Counting on the Fall
Let me begin by saying Iâ€™m Jewish. This means that whenever the home phone rings, it is more than likely someone has died. Or worse.
Very early Tuesday morning, the phone rang. I knew it wasnâ€™t going to be good news. From the bedroom, I heard Mary answer on the 2nd ring as I pulled the covers over my head and closed my eyes. As soon as I heard Mary say â€śAnd what hospital is she inâ€”â€ś I knew it was my sister Robin and I knew, at that hour, she had to have had a bike accident. My eyes opened wide as I mentally sorted through my closet and picked the outfit I was going to wear to her funeral. For a split second before my warm feet hit the cold hardwood floor, I became worried that I wouldnâ€™t fit into that outfit. On the short walk down the hall corridor, I said a prayer of gratitude that I had her as long as I did and wondered out loud how it had taken 17 years for her to finally crash into a tree and kill herself.
Mary was still on the phone when I walked into the kitchen, a look of concern on her face. She made a motion for me to step into my office so we could talk away from my daughterâ€™s young ears.
Robin had indeed fallen during a long, early morning bike ride and had broken her clavicle, her pelvis, several ribs and sustained a concussion. All of her injuries would heal. Mary gave me the phone and although Robin was a bit incoherent, it was clear that she could still use her voice, her cell phone, her morphine button, and nobody’s opinion.
Nevertheless I sat and cried over my big sister falling off her bike for about 5 minutes. Hysterical, wet, snotty, loud, sobbing cries until my daughter came in and asked me what was wrong. “Oh, nothing, Sarah (snort). Eema just stubbed her big toe (sniff)”. Given my history, I was sure she would buy it. She didnâ€™t.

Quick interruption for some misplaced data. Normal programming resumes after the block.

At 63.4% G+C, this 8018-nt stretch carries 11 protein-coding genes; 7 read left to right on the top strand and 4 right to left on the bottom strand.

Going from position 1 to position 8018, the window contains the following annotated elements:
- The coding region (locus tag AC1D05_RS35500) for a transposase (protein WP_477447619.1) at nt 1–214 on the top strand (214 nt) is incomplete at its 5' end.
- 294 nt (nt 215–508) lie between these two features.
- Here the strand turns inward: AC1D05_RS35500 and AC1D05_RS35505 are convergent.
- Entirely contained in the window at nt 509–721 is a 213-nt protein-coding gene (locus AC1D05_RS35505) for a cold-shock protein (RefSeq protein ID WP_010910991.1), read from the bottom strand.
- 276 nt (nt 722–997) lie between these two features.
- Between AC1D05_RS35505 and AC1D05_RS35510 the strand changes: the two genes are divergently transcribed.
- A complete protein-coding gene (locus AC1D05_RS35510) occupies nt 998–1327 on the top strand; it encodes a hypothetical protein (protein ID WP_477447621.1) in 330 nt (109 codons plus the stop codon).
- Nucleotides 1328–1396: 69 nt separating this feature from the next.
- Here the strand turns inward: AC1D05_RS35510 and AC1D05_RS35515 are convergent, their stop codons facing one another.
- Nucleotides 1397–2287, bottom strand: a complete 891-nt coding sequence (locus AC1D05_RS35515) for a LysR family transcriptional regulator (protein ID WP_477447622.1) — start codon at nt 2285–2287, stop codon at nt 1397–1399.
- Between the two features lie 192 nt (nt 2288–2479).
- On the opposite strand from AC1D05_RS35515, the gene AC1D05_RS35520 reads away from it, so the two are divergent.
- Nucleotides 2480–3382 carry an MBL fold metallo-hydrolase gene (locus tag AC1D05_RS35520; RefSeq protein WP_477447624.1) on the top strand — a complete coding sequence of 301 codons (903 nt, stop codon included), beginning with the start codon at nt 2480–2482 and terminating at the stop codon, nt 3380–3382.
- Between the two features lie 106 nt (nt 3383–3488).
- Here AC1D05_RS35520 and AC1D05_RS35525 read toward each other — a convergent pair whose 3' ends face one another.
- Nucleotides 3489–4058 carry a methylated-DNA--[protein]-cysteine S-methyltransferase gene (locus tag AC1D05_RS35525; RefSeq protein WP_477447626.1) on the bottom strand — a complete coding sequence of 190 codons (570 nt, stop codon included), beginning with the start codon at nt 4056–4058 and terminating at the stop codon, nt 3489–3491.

OK, sheâ€™s alive, I thought. Now Iâ€™m pissed. Why must she ride that bike for that long at that hour on that pair of Mary-Kate and Ashley Olsen twin tires? â€śMy sister! Jesus fucking Christ are we even related?â€ť I whispered loudly to Mary as I put that fabulous black cocktail dress back in the closet. Then I got online to find a flight to Boston. Oh, I wasnâ€™t going to be angry in Pacific Palisades. Not a chance. Have you seen my view? No, I was going to pay a small fortune and take a direct flight to bring my anger directly to Robin the very next day.
Did I tell you never to trust a ringing phone?
Now if flying to Boston to share your anger means being at your sisterâ€™s beckon call for three days and nights and doing 18 loads of laundry, then yes, I flew to Boston to share my anger. But I also shared three wonderful days with my older sister, Robin. I watched in awe and admiration, as only a little sister can, a constant stream of visitors, friends, family, neighbors, rabbis, fellow riders, fruit baskets, pies, apples, casseroles and various gadgets to make the next 6 to 8 weeks a little bit easier for Robin, pour down onto her house like a waterfall.
That’s the thing about never leaving the town in which you were born. Get hurt, and people you’ve known for 40 years show up to offer comfort, a laugh, a meal, or easy conversation. They heal you. My sister has lived in this community for 40 years so it was a familiar sight, watching her sit back and receive all of this love. She built this community. She maintains it. She passes it on to her sons every day. And if her neighbor fell, Robin would be right there, on hand and knee, picking up the sharpest pieces and working to put them back together. You can count on it.
I left home 16 years ago for Los Angeles and in many ways have lost that feeling of constantly being surrounded by familiarity. And perhaps that was why I left in the first place. More likely it’s why I fly back to Boston so often. But one thing was made clear to me last weekend that has never been clearer. In this life, you’re bound to fall off your bike. Somewhere around the corner, over that hill, beyond the next curve in the road, someone is going to run a red light and it’s not going to go well. In fact, you can count on it. And when you inevitably fall, there’s one thing that can make or break what happens afterwards: Community. Family members who, like firefighters, run right into the crisis and carry you down the stairs to safety. Friends who bake their best pies and offer their tastiest trays of ziti with broccoli. Miraculously present parents and siblings and children who make sure the dishwasher gets filled and then emptied (correctly, I might add) And to know that you have that in your life and can count on it, just like you can count on falling off your bike, is the greatest gift life can give you.
That, and an excellent personal injury attorney.